Denise does two things - first she re-states something Barbara said, then she asks her to 'expand' on it, or say more about it. It's a good idea when asking a question to state what you think the speaker said - so everyone knows what the question is about...
You might say
You mentioned that...
You suggested that...
You stated that...

In the question you can ask the speaker to respond in different ways. Denise asks her to expand, but she could also clarify (or make clearer), or explain further. Practise some phrases you can use for this:
Can you expand on that?

Can you clarify that?

Could you explain that a bit further?
Listen to how Barbara answers Denise's question.
Well, we are always going to depend on the economy. As I understand it, we can look forward to an improvement this year. Does that answer your question?
In her answer Barbara uses the phrase 'As I understand it'. By using this phrase she is signalling that this is not really her area of expertise. She is getting her information from somewhere else. You could also use phrases like:
'As far as I know'
or
'My information is thatů'

Notice that she also checks whether Denise is satisfied with her answer by saying:
'Does that answer your question?'

If she wanted to, Denise could ask a further question, but Tan does it for her.
Are you saying we're in for a period of growth?

Well, I'm afraid that's a bit outside my area of expertise, but that's what the papers are suggesting.
Tan is asking for clarification. He wants Barbara to say more about her point. He does this by checking that he has understood her.

Practise with Tan some phrases you can use to ask for clarification.
Are you saying..?

So you're saying that...

So, are you suggesting that..?

If I follow you, you're suggesting that...
Let's look at some more questions now.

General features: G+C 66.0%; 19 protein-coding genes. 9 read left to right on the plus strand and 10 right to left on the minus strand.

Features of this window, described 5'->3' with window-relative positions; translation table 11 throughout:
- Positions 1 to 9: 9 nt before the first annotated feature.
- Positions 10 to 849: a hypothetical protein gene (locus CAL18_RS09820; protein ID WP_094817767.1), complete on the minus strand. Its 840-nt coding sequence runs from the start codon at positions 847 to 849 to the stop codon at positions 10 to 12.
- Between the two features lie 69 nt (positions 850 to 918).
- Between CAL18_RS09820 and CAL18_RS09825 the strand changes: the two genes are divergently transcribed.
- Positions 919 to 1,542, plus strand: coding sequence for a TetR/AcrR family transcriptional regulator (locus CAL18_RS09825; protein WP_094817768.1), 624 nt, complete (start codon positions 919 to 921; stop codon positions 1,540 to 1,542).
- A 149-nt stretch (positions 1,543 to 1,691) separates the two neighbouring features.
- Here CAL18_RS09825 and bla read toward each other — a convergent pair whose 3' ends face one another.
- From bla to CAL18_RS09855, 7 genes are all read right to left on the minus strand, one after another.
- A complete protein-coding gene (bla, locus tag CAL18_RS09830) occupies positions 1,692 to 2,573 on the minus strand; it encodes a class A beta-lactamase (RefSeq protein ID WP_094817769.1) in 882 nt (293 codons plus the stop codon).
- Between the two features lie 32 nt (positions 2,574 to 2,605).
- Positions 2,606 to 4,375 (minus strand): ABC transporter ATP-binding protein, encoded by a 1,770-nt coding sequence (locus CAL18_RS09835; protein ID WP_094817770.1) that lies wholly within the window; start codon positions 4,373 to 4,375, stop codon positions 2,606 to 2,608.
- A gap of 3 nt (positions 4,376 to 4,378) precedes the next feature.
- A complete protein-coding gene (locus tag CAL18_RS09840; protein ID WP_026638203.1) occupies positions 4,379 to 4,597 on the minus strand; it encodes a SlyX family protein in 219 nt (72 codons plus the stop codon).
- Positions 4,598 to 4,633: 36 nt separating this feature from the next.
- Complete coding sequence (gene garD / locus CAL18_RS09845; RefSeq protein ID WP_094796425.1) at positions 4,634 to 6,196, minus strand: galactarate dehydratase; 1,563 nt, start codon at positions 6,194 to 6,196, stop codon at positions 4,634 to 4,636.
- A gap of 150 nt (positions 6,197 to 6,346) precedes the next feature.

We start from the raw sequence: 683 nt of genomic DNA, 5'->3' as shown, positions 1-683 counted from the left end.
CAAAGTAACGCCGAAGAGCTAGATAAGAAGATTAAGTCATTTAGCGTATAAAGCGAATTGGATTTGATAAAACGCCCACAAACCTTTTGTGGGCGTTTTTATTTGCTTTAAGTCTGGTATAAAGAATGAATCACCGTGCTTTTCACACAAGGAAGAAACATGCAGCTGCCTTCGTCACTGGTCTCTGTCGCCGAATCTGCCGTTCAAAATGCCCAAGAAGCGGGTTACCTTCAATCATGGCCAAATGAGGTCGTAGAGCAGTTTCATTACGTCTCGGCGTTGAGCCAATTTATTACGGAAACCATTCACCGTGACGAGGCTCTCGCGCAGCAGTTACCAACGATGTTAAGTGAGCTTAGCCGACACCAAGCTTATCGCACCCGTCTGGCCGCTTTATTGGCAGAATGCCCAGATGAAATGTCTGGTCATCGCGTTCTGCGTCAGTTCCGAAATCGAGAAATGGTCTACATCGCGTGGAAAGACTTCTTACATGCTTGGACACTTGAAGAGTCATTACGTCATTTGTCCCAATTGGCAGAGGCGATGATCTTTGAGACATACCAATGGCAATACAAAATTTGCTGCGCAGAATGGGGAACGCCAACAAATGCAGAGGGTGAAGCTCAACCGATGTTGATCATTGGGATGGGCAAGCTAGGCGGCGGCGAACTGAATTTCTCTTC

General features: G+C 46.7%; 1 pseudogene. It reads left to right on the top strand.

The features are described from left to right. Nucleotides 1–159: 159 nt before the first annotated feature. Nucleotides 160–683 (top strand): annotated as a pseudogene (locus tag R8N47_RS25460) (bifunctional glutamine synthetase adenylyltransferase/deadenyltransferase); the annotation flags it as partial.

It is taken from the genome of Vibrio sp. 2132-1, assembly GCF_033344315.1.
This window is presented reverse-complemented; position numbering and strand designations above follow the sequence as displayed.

You suggested that we might be spending too much on advertising. Can you clarify that?

It's hard to quantify without better data.

Sorry. Could you repeat that?

We don't have the figures to really know how effective our advertising is.
Notice that, as before, Denise restates what she thinks Barbara said, by saying 'You suggested thatů' then asks her to clarify, by saying 'Can you clarify that? And Tan asks her to repeat something simply by asking 'Could you repeat that?' Notice too that when Barbara answers Tan, she uses different words. If someone asks you to repeat, or clarify, it's better to rephrase, than simply say the same thing again. Notice how Denise puts in her own comment.
In my experience you can't do without advertising.
This is Denise's comment, or opinion, not a question. She shows this by starting 'in my experience'. She could also have said 'in my opinion', or 'As I understand it,...'.

Let's see now how Barbara finishes her presentation.
Time for one last question.

I have one.

Yes John?

Is it time for coffee?

Okay, we'll wrap up now. Thankyou for your input everyone.

Thankyou.
The person giving the talk is in control, so she needs to signal that she is finished. She does this by saying 'Time for one last question.'

Practise some phrases you could use to end a presentation.
Time for one last question...

Are there any more questions?

I think we'll wrap it up now.
So remember - after a talk, give a summary and perhaps some recommendations or conclusions. Ask for questions or comments. When asking questions, state what you understood from the speaker first, and then say what you want them to do - clarify, or explain, or expand. Well, that about wraps us up for today. Thanks for listening, and I'll see you next time on The Business of English.
Advertisement
Home and Away
Improve Your English
Advertisement
Explore Australia Network
TV Guide
Ways to Watch
News
Learning English
Sports Lounge
About Us
Australia Network Home
Help
Legals
© ABC 2014